Clinical and safety considerations for moderate and deep sedation

J Med Pract Manage. Jul-Aug 2013;29(1):35-41.


The need for anesthesia services is increasing both in and out of the operating room. Ideally, individuals with the most training and experience with sedation would administer it. Due to the high volume of cases that require sedation, however, many non-anesthesiologists are providing this service. It is important for sedation providers to realize there are several different levels of sedation, but that clinically it may be difficult to differentiate among them. Sedation providers must demonstrate sufficient knowledge regarding the preprocedural evaluation, the necessary monitors and equipment availability, the commonly administered medications and their reversal agents, and when a patient has recovered from sedation and can appropriately be discharged. Each institution offering sedation services must follow the federal and state regulations on moderate and deep sedation, and sedation providers must have the appropriate qualifications. The specific education and training required of sedation providers differs among institutions. Although most institutions adopt the guidelines and standards of the American Society of Anesthesiologists, each professional society also has its own set of guidelines. In the end, whether sedation is administered by anesthesia or non-anesthesia providers, patient safety is of utmost concern.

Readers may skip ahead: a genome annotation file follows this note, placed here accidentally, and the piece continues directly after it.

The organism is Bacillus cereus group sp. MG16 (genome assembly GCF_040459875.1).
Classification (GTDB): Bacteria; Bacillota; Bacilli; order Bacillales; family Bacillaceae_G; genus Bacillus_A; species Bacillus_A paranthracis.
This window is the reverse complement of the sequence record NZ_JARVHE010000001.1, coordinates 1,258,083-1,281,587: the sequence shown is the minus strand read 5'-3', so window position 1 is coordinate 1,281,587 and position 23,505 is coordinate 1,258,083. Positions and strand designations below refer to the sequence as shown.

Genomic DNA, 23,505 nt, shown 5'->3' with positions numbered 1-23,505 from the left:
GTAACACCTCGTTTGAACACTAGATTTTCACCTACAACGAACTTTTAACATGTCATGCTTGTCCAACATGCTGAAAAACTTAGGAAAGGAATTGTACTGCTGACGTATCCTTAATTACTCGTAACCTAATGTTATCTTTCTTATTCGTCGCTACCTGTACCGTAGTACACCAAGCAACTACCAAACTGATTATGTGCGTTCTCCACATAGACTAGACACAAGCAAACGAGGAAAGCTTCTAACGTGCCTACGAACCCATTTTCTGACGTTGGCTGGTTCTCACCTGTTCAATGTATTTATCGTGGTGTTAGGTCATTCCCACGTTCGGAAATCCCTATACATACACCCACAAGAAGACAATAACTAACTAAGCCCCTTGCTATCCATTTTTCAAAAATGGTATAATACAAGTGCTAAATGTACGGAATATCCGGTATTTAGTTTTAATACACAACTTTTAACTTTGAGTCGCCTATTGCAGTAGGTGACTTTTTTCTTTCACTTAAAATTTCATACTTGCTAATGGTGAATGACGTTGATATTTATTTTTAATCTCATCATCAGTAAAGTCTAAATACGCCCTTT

MeSH terms

  • Conscious Sedation*
  • Deep Sedation*
  • Humans
  • Patient Safety*
  • Safety Management / methods*
  • United States